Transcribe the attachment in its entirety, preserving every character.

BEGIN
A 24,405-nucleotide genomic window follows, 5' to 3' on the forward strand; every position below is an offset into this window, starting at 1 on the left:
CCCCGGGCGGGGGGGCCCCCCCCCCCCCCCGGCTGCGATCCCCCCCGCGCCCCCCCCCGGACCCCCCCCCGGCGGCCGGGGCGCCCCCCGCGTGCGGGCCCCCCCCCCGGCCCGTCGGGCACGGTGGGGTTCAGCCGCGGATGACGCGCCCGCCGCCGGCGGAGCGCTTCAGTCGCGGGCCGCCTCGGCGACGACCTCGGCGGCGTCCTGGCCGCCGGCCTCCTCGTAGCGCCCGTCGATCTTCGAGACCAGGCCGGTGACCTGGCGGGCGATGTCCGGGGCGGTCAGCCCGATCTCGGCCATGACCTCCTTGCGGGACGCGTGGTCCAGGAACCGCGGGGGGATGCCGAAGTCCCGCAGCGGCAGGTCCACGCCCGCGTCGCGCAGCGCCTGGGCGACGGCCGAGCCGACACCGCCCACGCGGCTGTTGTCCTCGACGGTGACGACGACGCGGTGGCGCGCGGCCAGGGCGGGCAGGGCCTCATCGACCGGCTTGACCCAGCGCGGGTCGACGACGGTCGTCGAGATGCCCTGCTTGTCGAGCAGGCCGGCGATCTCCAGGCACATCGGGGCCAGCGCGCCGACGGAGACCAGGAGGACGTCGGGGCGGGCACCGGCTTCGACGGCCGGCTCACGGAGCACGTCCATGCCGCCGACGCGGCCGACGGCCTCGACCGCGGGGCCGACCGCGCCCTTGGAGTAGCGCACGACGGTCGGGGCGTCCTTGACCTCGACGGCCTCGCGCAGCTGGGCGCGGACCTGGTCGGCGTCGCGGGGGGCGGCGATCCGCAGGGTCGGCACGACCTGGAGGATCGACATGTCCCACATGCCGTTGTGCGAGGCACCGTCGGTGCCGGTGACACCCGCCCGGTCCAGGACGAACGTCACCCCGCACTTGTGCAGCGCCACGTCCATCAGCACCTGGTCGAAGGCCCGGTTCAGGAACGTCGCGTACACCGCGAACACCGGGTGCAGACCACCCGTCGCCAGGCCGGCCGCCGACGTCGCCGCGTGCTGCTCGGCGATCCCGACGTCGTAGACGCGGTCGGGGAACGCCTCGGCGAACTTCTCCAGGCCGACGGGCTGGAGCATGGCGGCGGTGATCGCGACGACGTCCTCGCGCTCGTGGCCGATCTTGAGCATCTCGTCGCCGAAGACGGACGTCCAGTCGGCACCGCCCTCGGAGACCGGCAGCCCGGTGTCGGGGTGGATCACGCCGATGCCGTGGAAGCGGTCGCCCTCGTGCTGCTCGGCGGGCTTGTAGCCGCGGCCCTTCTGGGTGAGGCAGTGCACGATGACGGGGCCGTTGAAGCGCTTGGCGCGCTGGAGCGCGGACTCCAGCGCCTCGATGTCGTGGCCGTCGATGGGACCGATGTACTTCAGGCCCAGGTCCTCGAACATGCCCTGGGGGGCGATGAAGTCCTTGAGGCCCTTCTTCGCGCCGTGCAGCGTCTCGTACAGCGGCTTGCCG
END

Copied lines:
A 24,405-nucleotide genomic window follows, 5' to 3' on the forward strand; every position below is an offset into this window, starting at 1 on the left:
CCCCGGGCGGGGGGGCCCCCCCCCCCCCCCGGCTGCGATCCCCCCCGCGCCCCCCCCCGGACCCCCCCCCGGCGGCCGGGGCGCCCCCCGCGTGCGGGCCCCCCCCCCGGCCCGTCGGGCACGGTGGGGTTCAGCCGCGGATGACGCGCCCGCCGCCGGCGGAGCGCTTCAGTCGCGGGCCGCCTCGGCGACGACCTCGGCGGCGTCCTGGCCGCCGGCCTCCTCGTAGCGCCCGTCGATCTTCGAGACCAGGCCGGTGACCTGGCGGGCGATGTCCGGGGCGGTCAGCCCGATCTCGGCCATGACCTCCTTGCGGGACGCGTGGTCCAGGAACCGCGGGGGGATGCCGAAGTCCCGCAGCGGCAGGTCCACGCCCGCGTCGCGCAGCGCCTGGGCGACGGCCGAGCCGACACCGCCCACGCGGCTGTTGTCCTCGACGGTGACGACGACGCGGTGGCGCGCGGCCAGGGCGGGCAGGGCCTCATCGACCGGCTTGACCCAGCGCGGGTCGACGACGGTCGTCGAGATGCCCTGCTTGTCGAGCAGGCCGGCGATCTCCAGGCACATCGGGGCCAGCGCGCCGACGGAGACCAGGAGGACGTCGGGGCGGGCACCGGCTTCGACGGCCGGCTCACGGAGCACGTCCATGCCGCCGACGCGGCCGACGGCCTCGACCGCGGGGCCGACCGCGCCCTTGGAGTAGCGCACGACGGTCGGGGCGTCCTTGACCTCGACGGCCTCGCGCAGCTGGGCGCGGACCTGGTCGGCGTCGCGGGGGGCGGCGATCCGCAGGGTCGGCACGACCTGGAGGATCGACATGTCCCACATGCCGTTGTGCGAGGCACCGTCGGTGCCGGTGACACCCGCCCGGTCCAGGACGAACGTCACCCCGCACTTGTGCAGCGCCACGTCCATCAGCACCTGGTCGAAGGCCCGGTTCAGGAACGTCGCGTACACCGCGAACACCGGGTGCAGACCACCCGTCGCCAGGCCGGCCGCCGACGTCGCCGCGTGCTGCTCGGCGATCCCGACGTCGTAGACGCGGTCGGGGAACGCCTCGGCGAACTTCTCCAGGCCGACGGGCTGGAGCATGGCGGCGGTGATCGCGACGACGTCCTCGCGCTCGTGGCCGATCTTGAGCATCTCGTCGCCGAAGACGGACGTCCAGTCGGCACCGCCCTCGGAGACCGGCAGCCCGGTGTCGGGGTGGATCACGCCGATGCCGTGGAAGCGGTCGCCCTCGTGCTGCTCGGCGGGCTTGTAGCCGCGGCCCTTCTGGGTGAGGCAGTGCACGATGACGGGGCCGTTGAAGCGCTTGGCGCGCTGGAGCGCGGACTCCAGCGCCTCGATGTCGTGGCCGTCGATGGGACCGATGTACTTCAGGCCCAGGTCCTCGAACATGCCCTGGGGGGCGATGAAGTCCTTGAGGCCCTTCTTCGCGCCGTGCAGCGTCTCGTACAGCGGCTTGCCG